The variable luminosity of this system was discovered in 1784 by the British amateur astronomer John Goodricke.[25] The orbital plane of this system is nearly aligned with the line of sight from the Earth, so the two stars periodically eclipse each other. This causes Beta Lyrae to regularly change its apparent magnitude from +3.2 to +4.4 over an orbital period of 12.9414 days. It forms the prototype of a class of ellipsoidal "contact" eclipsing binaries.[3]

The two components are so close together that they cannot be resolved with optical telescopes, forming a spectroscopic binary. In 2008, the primary star and the accretion disk of the secondary star were resolved and imaged using the CHARA Array interferometer[26] and the Michigan InfraRed Combiner (MIRC)[27] in the near infrared H band (see video below), allowing the orbital elements to be computed for the first time.[2]

In addition to the regular eclipses, the system shows smaller and slower variations in brightness. These are thought to be caused by changes in the accretion disc and are accompanied by variation in the profile and strength of spectral lines, particularly the emission lines. The variations are not regular but have been characterised with a period of 282 days.[28]

Companions[edit]

In addition to Beta Lyrae A, several other companions have been catalogued. β Lyr B, at an angular separation of 45.7", is of spectral type B7V, has an apparent magnitude of +7.2, and can easily be seen with binoculars. It is about 80 times as luminous as the Sun. In 1962 it was identified as spectroscopic binary with a period of 4.348 days,[29] but the 2004 release of the SB9 catalog of Spectroscopic Binary Orbits omitted it, so it is now considered a single star.[13]

The next two brightest components are E and F. β Lyr E is magnitude 10.1v, separation 67", and β Lyr F is magnitude 10.6v, separation 86". Both are chemically peculiar stars;[30] both are catalogued as Ap stars, although component F is sometimes thought to be an Am star.[31]

The Washington Double Star Catalog lists two fainter companions, C and D, at 47" and 64" separation, respectively.[32] Component C has been observed to vary in brightness by over a magnitude, but the type of variability is not known.[33]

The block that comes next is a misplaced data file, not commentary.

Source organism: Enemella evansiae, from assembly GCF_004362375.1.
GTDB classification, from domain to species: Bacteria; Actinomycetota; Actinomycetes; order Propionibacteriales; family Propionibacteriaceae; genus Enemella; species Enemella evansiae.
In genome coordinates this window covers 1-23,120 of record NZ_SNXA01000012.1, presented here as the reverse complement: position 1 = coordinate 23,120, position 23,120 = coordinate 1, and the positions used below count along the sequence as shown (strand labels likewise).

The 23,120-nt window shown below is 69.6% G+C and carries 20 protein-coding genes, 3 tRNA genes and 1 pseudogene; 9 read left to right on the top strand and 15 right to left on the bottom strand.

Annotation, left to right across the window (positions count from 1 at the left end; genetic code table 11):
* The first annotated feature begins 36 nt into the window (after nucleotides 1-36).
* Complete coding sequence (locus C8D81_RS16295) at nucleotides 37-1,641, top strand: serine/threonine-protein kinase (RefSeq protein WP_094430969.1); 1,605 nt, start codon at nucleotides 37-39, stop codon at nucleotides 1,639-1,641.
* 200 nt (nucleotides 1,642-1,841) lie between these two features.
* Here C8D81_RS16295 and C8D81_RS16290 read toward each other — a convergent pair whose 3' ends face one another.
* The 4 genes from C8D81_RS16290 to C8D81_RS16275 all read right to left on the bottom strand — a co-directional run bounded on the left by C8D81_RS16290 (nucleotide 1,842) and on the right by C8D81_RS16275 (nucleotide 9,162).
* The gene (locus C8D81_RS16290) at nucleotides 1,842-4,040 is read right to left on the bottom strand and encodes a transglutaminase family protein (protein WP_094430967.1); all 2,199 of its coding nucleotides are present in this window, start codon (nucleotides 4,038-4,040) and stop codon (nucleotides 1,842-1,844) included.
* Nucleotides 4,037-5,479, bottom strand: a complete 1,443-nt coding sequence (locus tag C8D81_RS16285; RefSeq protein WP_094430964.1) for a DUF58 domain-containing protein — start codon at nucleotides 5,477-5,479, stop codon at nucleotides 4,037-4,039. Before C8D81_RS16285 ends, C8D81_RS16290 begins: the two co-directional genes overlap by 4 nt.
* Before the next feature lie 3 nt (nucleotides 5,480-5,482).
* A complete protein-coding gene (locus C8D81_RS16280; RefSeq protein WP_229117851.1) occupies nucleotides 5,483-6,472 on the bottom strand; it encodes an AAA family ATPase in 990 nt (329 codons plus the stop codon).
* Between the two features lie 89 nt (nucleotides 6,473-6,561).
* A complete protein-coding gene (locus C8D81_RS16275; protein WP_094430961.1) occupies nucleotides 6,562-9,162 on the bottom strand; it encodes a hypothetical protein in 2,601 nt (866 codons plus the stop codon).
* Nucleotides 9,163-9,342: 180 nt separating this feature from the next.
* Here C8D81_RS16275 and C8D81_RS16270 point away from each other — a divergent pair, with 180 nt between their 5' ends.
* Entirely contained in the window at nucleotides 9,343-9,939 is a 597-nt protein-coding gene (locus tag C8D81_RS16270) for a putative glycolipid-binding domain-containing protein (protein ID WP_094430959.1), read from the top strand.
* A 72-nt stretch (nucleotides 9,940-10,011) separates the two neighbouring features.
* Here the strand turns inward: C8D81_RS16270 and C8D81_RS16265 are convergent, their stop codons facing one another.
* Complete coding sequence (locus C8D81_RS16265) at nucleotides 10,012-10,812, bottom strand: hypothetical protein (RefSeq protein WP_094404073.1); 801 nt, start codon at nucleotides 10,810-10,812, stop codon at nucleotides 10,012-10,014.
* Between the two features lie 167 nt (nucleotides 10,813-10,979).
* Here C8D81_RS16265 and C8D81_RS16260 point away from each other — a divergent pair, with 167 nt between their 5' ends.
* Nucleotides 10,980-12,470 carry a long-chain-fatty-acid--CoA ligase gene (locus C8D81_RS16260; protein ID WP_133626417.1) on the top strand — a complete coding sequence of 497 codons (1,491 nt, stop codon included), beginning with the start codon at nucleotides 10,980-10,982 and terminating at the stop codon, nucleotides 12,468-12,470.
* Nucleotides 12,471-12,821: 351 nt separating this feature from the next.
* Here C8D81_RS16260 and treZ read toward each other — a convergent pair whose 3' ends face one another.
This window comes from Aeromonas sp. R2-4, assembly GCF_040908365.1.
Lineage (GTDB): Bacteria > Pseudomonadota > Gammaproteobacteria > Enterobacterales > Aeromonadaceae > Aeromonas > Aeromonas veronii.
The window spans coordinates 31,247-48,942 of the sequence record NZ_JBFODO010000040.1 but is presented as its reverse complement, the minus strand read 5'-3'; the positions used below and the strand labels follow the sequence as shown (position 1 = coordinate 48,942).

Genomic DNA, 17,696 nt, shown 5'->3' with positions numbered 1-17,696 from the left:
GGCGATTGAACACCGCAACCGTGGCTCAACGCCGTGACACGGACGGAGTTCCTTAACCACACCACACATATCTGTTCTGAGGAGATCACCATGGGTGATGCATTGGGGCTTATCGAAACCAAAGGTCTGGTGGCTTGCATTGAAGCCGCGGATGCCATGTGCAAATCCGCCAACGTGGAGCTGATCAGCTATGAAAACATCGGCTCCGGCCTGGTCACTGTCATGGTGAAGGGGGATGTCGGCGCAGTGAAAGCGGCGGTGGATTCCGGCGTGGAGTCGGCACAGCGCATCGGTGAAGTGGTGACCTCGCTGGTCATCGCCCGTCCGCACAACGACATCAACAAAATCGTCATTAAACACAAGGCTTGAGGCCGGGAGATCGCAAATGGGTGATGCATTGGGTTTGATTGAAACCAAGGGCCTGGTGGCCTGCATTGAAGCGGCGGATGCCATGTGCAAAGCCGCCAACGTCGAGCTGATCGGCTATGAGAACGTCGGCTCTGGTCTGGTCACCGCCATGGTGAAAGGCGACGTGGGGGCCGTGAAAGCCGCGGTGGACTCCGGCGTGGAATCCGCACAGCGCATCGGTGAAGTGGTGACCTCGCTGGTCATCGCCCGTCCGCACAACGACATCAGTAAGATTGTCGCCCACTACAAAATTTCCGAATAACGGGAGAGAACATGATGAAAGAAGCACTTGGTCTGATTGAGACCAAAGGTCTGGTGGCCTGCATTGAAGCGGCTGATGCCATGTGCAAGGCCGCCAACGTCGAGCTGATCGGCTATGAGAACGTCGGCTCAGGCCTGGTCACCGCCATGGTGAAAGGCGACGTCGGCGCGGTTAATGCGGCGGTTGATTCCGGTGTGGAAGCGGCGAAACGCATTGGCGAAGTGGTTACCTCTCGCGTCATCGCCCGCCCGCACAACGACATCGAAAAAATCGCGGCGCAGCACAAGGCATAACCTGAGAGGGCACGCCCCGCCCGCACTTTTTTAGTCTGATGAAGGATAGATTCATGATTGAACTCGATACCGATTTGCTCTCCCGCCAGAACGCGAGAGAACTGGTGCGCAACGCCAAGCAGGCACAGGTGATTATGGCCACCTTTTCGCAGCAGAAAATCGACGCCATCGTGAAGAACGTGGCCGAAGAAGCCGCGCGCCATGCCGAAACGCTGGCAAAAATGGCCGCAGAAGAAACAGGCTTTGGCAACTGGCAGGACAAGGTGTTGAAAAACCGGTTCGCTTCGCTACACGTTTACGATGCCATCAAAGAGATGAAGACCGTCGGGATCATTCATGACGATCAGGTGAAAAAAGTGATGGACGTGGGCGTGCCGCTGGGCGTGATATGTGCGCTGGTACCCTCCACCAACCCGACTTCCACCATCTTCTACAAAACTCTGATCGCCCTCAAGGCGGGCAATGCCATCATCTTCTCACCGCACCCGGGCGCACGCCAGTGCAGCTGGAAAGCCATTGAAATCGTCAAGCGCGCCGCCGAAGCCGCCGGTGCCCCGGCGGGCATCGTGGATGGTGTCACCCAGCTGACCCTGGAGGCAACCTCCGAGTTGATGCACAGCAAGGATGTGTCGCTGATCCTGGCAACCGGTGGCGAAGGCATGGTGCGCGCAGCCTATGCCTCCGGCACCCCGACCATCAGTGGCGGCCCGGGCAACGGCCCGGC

Components A, B, and F are thought to be members of a group of stars around β Lyrae, at approximately the same distance and moving together. The others just happen to be in the same line of sight.[31] Analysis of Gaia Data Release 2 astrometry reveals a group of about 100 stars around β Lyrae which share its space motion and are at the same distance. This cluster has been named Gaia 8. The cluster members are all main sequence stars and the lack of a main sequence turnoff means that a precise age cannot be calculated, but the cluster age is estimated at 30 to 100 million years. The average Gaia DR2 parallax for the member stars is 3.4 mas.[4]

The Gaia spacecraft has provided these data for the stars listed in the WDS:

Component[34] Spectral Class Magnitude (G) Proper Motion Radial Velocity (km/s) Parallax (mas) Simbad
RA (mas/yr) δ (mas/yr)
A[35][a] 3.25 – 4.36 1.569 ± 0.582 -2.523 ± 0.594 2.20 ± 0.7 1.0851 ± 0.3398 [12]
B[10] B7V 7.19 4.373 ± 0.087 -0.982 ± 0.098 -14 ± 5 3.0065 ± 0.0542 [13]
C[36] B2 13.07 -1.936 ± 0.024 -1.824 ± 0.030 ? 0.2384 ± 0.0151 [14]
D[37] K3V 14.96 -0.108 ± 0.062 -17.792 ± 0.074 ? 0.8378 ± 0.0368 [15]
E[38] G5 9.77 1.649 ± 0.051 0.719 ± 0.053 1.4 1.6209 ± 0.0339 [16]
F[39] G5 10.10 1.258 ± 0.047 -3.793 ± 0.052 -16.83 ± 1.41 3.5222 ± 0.0307 [17]
  1. ^ Gaia DR2 astrometric quality considered to be "terrible" for β Lyr A[4]

See also[edit]

Notes[edit]

  1. ^ a b c d e van Leeuwen, F. (November 2007), "Validation of the new Hipparcos reduction", Astronomy and Astrophysics, 474 (2): 653–664, arXiv:0708.1752, Bibcode:2007A&A...474..653V, doi:10.1051/0004-6361:20078357, S2CID 18759600.
  2. ^ a b c d e f Zhao, M.; et al. (September 2008), "First Resolved Images of the Eclipsing and Interacting Binary β Lyrae", The Astrophysical Journal, 684 (2): L95–L98, arXiv:0808.0932, Bibcode:2008ApJ...684L..95Z, doi:10.1086/592146, S2CID 17510817.
  3. ^ a b c Samus, N. N.; Durlevich, O. V.; et al. (2009). "VizieR Online Data Catalog: General Catalogue of Variable Stars (Samus+ 2007-2013)". VizieR On-line Data Catalog: B/GCVS. Originally Published in: 2009yCat....102025S. 1. Bibcode:2009yCat....102025S.
  4. ^ a b c Bastian, U. (2019). "Gaia 8: Discovery of a star cluster containing β Lyrae". Astronomy & Astrophysics. 630: L8. Bibcode:2019A&A...630L...8B. doi:10.1051/0004-6361/201936595.
  5. ^ Mourard, D.; Brož, M.; Nemravová, J. A.; Harmanec, P.; Budaj, J.; Baron, F.; Monnier, J. D.; Schaefer, G. H.; Schmitt, H.; Tallon-Bosc, I.; Armstrong, J. T.; Baines, E. K.; Bonneau, D.; Božić, H.; Clausse, J. M.; Farrington, C.; Gies, D.; Juryšek, J.; Korčáková, D.; McAlister, H.; Meilland, A.; Nardetto, N.; Svoboda, P.; Šlechta, M.; Wolf, M.; Zasche, P. (2018). "Physical properties of β Lyrae a and its opaque accretion disk". Astronomy and Astrophysics. 618: A112. arXiv:1807.04789. Bibcode:2018A&A...618A.112M. doi:10.1051/0004-6361/201832952. S2CID 73647379.
  6. ^ a b Nicolet, B. (1978), "Photoelectric photometric Catalogue of homogeneous measurements in the UBV System", Observatory, Bibcode:1978ppch.book.....N.
  7. ^ Wilson, Ralph Elmer (1953), "General catalogue of stellar radial velocities", Washington: 0, Bibcode:1953GCRV..C......0W.
  8. ^ Anderson, E.; Francis, Ch. (2012), "XHIP: An extended hipparcos compilation", Astronomy Letters, 38 (5): 331, arXiv:1108.4971, Bibcode:2012AstL...38..331A, doi:10.1134/S1063773712050015, S2CID 119257644.
  9. ^ Evans, D. S. (1967). "The Revision of the General Catalogue of Radial Velocities". Determination of Radial Velocities and Their Applications. 30: 57. Bibcode:1967IAUS...30...57E.